Share this:

Thursday September 15, 2016. Ottawa. Reports that Bayer has confirmed its $66-billion takeover of Monsanto are triggering concerns over increased corporate control in the seeds and pesticides markets from groups monitoring the impacts of genetically engineered crops and foods.

Monsanto is already the world’s largest seed company and dominates the global market for genetically engineered crops. In 2013, Monsanto controlled 26% of the global commercial seed market, and Bayer controlled 3%. Monsanto controlled 8% of the agrochemical market, and Bayer controlled 18%. (1)

“This extreme level of corporate control in seeds and pesticides risks the future of food and farming in Canada, and around the world,” said Lucy Sharratt of the Canadian Biotechnology Action Network.

Bayer and Monsanto are two out of six seed and agrochemical companies that already control 63% of the global commercial seed market and 75% of the pesticides market. (2) In addition to this merger, Dow and Dupont agreed to merge in 2015 and earlier this year, Chinese company ChemChina bought Syngenta. If regulators allow these three mergers, the resulting three companies would control almost 61% of commercial seed sales and more than 65% of global pesticide sales. (3)

Over the past twenty years, seed prices have risen at a faster rate than most other farm inputs, and the price of genetically engineered (GE) seeds is higher than non-GE seeds. (4)

“We need to examine the impacts of these mega-mergers and increasing corporate consolidation in all aspects of our food system,” said Sharratt. “Farmers need access to a diversity of seeds, at fair prices.”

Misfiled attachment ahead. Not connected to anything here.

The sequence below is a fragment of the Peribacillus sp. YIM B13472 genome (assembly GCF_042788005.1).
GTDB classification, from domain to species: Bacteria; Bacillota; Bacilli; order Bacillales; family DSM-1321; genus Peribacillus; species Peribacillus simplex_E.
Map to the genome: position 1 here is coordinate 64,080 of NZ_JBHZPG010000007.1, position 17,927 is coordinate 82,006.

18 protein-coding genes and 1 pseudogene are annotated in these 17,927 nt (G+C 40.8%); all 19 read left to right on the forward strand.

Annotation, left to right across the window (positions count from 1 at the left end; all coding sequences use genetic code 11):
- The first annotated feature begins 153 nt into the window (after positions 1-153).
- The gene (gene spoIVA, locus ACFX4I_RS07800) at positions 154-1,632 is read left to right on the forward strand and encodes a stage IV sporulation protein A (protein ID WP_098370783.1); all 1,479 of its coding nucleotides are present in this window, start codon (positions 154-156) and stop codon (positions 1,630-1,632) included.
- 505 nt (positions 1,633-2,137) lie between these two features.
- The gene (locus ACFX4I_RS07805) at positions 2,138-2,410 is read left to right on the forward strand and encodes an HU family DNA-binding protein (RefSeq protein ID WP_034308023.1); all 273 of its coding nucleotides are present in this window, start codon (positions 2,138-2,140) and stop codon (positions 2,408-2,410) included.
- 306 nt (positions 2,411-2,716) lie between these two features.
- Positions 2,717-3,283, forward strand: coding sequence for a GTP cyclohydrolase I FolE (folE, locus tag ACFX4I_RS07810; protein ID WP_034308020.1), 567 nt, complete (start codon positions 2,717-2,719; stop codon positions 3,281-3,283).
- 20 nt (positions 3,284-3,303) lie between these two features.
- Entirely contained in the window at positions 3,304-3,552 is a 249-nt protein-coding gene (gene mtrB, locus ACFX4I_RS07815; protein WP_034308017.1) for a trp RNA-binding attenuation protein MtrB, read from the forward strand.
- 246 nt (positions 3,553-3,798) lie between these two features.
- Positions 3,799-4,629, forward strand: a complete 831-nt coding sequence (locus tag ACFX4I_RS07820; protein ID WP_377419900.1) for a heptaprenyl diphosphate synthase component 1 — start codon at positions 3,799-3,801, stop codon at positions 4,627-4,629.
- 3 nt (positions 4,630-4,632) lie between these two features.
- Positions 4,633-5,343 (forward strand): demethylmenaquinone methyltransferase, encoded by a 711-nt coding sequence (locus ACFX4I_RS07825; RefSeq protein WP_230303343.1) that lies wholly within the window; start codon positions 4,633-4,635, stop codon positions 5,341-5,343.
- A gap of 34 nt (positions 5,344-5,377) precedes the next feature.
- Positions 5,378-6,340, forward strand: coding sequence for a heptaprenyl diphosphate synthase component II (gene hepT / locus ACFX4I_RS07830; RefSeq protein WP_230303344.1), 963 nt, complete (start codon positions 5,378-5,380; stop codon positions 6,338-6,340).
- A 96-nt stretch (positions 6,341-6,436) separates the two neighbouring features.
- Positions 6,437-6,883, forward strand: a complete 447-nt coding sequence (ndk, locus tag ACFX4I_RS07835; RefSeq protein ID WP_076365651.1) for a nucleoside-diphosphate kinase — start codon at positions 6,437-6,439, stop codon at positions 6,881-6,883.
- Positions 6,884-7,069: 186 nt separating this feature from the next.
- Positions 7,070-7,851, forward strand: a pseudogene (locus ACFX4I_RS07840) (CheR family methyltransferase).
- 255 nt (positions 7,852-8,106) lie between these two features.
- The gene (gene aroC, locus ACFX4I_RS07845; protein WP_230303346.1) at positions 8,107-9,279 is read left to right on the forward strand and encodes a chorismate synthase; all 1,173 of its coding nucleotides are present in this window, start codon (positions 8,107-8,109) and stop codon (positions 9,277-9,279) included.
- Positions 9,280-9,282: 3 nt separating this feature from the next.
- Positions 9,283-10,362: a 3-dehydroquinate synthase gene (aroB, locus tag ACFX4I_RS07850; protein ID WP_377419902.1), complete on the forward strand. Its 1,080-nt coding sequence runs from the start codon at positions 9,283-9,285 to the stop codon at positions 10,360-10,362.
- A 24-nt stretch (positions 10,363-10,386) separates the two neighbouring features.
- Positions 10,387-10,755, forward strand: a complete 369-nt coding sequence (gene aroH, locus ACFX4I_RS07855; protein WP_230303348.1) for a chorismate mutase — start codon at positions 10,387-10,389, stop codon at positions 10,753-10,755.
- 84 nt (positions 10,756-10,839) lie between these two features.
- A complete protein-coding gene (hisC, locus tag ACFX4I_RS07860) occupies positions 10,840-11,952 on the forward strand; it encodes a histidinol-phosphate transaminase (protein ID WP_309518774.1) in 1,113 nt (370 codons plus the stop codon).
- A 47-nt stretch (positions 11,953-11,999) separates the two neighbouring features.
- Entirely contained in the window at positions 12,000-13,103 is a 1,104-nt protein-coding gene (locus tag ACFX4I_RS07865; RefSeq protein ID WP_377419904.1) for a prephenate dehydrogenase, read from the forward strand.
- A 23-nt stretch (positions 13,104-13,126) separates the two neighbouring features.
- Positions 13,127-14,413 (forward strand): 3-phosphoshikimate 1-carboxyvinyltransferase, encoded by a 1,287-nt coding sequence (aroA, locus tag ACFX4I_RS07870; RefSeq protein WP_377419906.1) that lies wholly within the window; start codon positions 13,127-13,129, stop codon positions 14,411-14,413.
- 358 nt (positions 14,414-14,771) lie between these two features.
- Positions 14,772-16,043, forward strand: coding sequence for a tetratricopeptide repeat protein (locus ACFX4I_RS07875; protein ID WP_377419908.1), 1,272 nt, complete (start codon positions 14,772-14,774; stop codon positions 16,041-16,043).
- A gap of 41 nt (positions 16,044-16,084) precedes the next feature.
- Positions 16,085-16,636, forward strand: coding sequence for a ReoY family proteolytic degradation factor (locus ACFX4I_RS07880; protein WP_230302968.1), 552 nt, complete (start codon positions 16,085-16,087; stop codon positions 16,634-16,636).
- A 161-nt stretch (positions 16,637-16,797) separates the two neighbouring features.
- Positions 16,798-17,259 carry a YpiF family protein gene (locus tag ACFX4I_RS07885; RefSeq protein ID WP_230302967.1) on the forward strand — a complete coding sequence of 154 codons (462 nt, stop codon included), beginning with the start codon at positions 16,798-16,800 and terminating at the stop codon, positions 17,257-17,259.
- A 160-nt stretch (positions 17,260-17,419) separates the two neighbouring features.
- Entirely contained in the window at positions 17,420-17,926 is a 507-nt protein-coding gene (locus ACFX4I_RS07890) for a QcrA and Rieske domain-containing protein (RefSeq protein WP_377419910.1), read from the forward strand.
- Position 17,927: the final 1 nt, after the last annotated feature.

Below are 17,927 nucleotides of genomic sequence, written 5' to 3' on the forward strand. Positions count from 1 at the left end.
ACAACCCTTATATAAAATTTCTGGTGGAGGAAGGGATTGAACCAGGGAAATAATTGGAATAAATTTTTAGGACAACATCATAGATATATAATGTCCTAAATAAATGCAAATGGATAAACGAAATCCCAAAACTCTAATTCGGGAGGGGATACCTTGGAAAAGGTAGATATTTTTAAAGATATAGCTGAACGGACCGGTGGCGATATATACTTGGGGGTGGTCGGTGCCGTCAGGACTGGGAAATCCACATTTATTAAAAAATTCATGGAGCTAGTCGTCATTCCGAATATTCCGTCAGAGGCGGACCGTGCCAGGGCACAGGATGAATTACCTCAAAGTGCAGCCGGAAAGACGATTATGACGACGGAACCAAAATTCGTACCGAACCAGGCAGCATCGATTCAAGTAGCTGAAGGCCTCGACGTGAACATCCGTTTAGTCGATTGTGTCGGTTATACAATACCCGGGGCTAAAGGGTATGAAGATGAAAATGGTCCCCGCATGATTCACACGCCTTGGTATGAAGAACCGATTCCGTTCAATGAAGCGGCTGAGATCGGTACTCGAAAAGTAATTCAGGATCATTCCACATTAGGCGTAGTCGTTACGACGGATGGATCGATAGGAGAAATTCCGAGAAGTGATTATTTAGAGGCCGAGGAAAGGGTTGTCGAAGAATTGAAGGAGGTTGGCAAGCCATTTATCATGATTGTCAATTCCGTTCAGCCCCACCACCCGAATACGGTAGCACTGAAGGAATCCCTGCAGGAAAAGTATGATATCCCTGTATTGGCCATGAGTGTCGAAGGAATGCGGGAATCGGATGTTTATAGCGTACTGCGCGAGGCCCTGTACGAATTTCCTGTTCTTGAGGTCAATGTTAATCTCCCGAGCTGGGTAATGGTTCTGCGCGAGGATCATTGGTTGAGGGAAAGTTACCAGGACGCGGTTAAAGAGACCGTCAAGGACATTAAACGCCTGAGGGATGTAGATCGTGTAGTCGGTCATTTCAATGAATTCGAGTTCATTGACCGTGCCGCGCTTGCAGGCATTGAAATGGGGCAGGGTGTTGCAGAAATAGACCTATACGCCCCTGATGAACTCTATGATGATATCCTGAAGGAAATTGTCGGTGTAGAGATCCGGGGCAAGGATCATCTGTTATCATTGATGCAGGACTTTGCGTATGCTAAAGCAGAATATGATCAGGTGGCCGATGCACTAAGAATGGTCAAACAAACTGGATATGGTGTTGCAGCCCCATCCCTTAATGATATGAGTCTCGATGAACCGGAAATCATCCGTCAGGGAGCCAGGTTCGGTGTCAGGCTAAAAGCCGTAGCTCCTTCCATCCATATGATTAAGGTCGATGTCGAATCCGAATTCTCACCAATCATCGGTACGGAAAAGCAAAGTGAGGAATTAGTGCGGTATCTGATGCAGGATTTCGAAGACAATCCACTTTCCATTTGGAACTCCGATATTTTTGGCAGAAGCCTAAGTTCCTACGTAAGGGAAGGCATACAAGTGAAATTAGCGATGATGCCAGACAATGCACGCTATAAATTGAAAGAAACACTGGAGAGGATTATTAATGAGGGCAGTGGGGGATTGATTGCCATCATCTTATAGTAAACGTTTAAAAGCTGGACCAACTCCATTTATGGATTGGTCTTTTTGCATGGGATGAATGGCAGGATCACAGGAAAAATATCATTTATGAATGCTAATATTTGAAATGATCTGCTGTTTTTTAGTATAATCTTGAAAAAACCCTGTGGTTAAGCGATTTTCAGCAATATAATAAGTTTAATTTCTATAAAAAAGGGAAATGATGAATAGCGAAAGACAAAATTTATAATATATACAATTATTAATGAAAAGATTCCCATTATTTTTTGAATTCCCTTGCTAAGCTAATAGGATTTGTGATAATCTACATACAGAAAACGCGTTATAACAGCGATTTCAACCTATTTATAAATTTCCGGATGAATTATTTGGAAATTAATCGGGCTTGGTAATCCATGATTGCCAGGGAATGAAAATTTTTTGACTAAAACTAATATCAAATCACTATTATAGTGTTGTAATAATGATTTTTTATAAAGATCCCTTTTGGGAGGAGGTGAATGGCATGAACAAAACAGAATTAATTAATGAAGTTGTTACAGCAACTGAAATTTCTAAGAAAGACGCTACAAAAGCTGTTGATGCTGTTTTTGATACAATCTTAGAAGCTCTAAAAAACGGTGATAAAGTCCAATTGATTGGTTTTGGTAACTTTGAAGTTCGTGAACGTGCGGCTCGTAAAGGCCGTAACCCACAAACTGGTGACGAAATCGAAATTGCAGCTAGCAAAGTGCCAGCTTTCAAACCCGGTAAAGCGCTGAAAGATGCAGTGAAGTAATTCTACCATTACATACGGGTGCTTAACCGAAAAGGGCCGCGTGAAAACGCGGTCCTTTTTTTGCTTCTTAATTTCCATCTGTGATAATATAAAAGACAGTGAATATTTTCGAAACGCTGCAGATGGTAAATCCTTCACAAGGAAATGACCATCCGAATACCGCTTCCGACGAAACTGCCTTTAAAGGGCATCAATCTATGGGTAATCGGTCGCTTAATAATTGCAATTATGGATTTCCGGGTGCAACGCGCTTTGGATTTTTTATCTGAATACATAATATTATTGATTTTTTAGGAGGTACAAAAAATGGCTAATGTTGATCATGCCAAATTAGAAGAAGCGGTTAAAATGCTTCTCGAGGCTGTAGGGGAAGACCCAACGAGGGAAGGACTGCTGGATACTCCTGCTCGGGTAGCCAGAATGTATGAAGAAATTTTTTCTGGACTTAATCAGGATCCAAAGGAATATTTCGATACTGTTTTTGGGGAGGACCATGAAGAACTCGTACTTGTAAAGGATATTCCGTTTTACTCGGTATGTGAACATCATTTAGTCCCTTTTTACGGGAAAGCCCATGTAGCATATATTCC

The Canadian Biotechnology Action Network and the Quebec network Vigilance OGM are asking Canada’s Competition Bureau to investigate the potential impacts of this merger on Canadian farmers and farm businesses.

Corporate consolidation in the seed market over the past twenty years has been driven, in part, by the interest in genetic engineering and the potential profits offered by gene patents in particular.

For more information: Lucy Sharratt, Canadian Biotechnology Action Network, 613 809 1103.

(1) 2013 data from ETC Group December 2015, Breaking Bad: Big Ag Mega-Mergers in Play Unpublished data for 2014 is also available from ETC Group.
(2) Ibid.
(3) ETC Group. 2016. Merge-Santo: New Threat to Food Sovereignty. March 23.
(4) Research discussed in “Are GM Crops Better for Farmers?” 2015 from the Canadian Biotechnology Action Network

The Canadian Biotechnology Action Network (CBAN) brings together 17 organizations to research, monitor and raise awareness about issues relating to genetic engineering in food and farming. CBAN members include farmer associations, environmental and social justice organizations, and regional coalitions of grassroots groups. CBAN is a project on Tides Canada’s shared platform.